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Spoiled you're not gonna win that way and it is just going to get worse. LR is right! Read the alpha bootcamp page it has great information.

Announce yourself to the dog before you awake him with a touch and get his hearing checked out!

I agree, find out there is no physical/medical problem first.

Don't let him up on beds, sofas or chairs. He has his own bed on the floor or in his crate.

Lots of stuff u can work on so don't be discouraged.
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Old April 12th, 2004, 07:50 PM
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Thank you for the artical LR. Bentley isn't alowed on the rug, so we have no problem with him on the furnature, but what about laps? Should he be cuddled like we usualy do with him on our laps? And I don't usualy yell at him; he usualy is guilty enough looking so I don't have to correct him much, just a growly "no." I don't hit him either.

Luckyrescue, do you mean that I should just let him get away with what he's doing? If he bites me or someone else, should I just let him get away with it?
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Old April 12th, 2004, 08:44 PM
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If you follow the program, the biting should stop as your dog understands that YOU are in charge and not him.

Since the scruff shaking isn't working - and could even be making the problem worse - something else needs to be tried.

I would keep him off laps for now too. Does he jump on your lap or do you lift him up? Don't allow him to get up when he decides to, without earning it. He must earn everything - pets, treats, privileges like lap-sitting - by doing something, which could be as simple as a "sit" or "down."

Have you taken him to obedience school? I highly recommend it!
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Old April 12th, 2004, 09:01 PM
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Hmm how about time outs in a crate? Once he's bad boom in the box he goes for like 10 mins????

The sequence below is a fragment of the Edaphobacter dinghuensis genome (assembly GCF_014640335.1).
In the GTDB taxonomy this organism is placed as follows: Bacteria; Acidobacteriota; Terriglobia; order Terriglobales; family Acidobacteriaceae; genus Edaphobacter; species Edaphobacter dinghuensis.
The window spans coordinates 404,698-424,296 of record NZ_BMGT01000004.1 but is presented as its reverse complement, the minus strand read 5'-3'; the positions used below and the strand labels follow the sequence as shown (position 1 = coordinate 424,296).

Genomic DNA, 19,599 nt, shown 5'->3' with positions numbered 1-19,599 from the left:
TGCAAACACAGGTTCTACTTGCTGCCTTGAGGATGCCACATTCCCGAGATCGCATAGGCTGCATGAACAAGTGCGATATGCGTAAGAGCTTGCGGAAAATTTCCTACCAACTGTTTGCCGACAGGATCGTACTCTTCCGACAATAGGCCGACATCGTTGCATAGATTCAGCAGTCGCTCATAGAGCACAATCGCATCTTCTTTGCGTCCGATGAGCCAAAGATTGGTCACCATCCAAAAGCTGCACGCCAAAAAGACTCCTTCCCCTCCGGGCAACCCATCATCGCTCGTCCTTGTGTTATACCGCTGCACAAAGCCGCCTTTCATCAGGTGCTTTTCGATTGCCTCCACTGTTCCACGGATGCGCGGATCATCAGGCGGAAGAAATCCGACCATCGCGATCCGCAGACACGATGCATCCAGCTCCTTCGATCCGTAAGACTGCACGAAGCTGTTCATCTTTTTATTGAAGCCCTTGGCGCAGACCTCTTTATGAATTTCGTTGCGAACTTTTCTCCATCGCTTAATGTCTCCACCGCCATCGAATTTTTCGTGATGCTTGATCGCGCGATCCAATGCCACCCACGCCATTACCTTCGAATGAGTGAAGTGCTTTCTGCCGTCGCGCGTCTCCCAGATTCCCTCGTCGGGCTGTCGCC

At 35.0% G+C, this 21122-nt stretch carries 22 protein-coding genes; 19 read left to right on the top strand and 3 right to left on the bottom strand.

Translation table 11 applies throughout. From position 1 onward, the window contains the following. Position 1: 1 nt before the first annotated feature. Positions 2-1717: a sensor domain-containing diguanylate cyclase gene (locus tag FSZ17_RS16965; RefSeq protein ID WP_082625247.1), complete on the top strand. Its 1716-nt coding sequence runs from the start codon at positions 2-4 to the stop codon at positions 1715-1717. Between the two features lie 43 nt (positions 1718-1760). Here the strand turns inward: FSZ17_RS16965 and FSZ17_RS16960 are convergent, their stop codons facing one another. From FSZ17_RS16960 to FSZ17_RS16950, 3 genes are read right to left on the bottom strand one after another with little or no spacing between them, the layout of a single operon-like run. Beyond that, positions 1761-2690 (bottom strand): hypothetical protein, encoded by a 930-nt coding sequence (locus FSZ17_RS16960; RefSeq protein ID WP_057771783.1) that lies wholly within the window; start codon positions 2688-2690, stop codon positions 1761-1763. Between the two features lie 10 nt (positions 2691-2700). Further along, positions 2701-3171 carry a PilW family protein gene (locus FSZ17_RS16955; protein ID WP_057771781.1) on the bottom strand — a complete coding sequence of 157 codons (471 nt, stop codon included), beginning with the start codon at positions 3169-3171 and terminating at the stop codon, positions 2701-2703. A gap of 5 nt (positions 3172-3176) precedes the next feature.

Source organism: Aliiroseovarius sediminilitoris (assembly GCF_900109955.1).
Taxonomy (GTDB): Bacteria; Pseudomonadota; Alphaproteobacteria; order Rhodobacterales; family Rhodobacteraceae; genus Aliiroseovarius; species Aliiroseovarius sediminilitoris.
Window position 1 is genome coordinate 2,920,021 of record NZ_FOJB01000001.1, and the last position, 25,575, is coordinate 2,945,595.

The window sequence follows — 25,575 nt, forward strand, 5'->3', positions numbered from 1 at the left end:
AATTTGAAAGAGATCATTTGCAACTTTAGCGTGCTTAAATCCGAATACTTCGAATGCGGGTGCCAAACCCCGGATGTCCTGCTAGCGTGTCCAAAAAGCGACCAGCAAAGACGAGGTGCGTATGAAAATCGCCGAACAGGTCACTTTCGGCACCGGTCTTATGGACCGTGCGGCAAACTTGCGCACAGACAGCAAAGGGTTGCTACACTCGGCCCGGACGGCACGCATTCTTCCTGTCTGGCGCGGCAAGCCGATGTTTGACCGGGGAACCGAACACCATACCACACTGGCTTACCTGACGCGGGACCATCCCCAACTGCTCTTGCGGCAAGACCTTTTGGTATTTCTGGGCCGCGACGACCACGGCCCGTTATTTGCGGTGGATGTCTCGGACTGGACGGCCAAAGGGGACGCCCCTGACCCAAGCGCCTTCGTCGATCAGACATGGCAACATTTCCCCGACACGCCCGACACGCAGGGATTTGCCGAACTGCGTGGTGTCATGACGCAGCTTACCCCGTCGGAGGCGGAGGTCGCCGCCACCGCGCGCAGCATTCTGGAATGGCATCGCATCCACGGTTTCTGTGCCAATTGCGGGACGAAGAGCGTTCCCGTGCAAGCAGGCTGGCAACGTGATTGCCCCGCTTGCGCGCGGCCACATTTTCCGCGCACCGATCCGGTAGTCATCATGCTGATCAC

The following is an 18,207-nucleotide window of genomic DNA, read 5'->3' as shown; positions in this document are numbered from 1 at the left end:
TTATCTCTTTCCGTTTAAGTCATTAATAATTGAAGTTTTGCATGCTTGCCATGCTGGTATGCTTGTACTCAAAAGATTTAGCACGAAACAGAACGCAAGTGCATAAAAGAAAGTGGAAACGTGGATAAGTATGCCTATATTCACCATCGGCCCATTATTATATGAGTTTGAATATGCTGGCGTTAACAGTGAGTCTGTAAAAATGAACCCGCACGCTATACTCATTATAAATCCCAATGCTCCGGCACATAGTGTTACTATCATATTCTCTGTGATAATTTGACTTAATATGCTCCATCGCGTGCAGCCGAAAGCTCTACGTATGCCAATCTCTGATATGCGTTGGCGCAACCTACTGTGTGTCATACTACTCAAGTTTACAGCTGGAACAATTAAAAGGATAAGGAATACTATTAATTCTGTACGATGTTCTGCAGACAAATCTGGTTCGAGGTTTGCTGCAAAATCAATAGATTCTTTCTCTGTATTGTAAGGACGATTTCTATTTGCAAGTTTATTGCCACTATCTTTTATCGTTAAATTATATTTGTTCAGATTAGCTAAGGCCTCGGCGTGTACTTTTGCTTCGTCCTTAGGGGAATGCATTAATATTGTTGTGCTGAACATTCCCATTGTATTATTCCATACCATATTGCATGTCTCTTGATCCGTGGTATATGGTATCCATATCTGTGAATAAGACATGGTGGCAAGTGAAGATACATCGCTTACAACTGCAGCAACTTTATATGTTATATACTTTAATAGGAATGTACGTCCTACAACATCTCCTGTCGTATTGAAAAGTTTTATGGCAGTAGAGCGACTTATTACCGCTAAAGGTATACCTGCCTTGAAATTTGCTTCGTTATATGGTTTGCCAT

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Old April 12th, 2004, 09:31 PM
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Completely agree with LR

You keep a pocket of small training treats or kibble...before he gets any treats he MUST sit for you.

Feed him in his crate, make him sit before you put the food down.

He sits before you put his leash on and before you open the door to go outside. HE does NOT go outside before you do, you step foot out the door first, not him.

A great trick I saw, when you are filling his bowl of food on the counter..behind it place a cracker or something that he can't see.

Allow him to see you pick something up, it will look like it's coming from his food bowl. See, leader of the pack always eats first.

You eat it in front of him while he waits and sits.

Once you finish your cracker you walk over to the crate, make him go inside and sit for his food, then you put it down.

When he is finished, take the bowl away until the next feeding.

Now, play....never play tug of war with him and never let him take anything from you without you giving it to him.

Playing ball ie fetch, make him sit before you throw the ball.
When he brings it back give him a treat (one kibble) and praise him.

Make him sit for you to throw it again etc....

He'll begin to notice that you're taking control.

Remember use a happy voice, not stern shouting voices. No shaking, growling etc.... at him..he'll think it's competition and guess what he just may challenge you and you do not want that.

Teach the other members of your family the same things that you are doing, so that it is consistent.

Again, never just pat him or touch him while he's asleep...call his name first if you need to wake him up, in a quiet happy tone.

What do you mean by he's not allowed on the carpet??
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Old April 12th, 2004, 10:16 PM
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Quote:
Does he jump on your lap or do you lift him up?
He "asks" (by jumping up on the person) which I don't aprove of. For me on my lap he always waits until I pat my lap or else he knows that he'll be dumped.


Quote:
Have you taken him to obedience school? I highly recommend it!
There has never been a need. He knows all the commands and more. He has always been a well behaved dog until now.

Quote: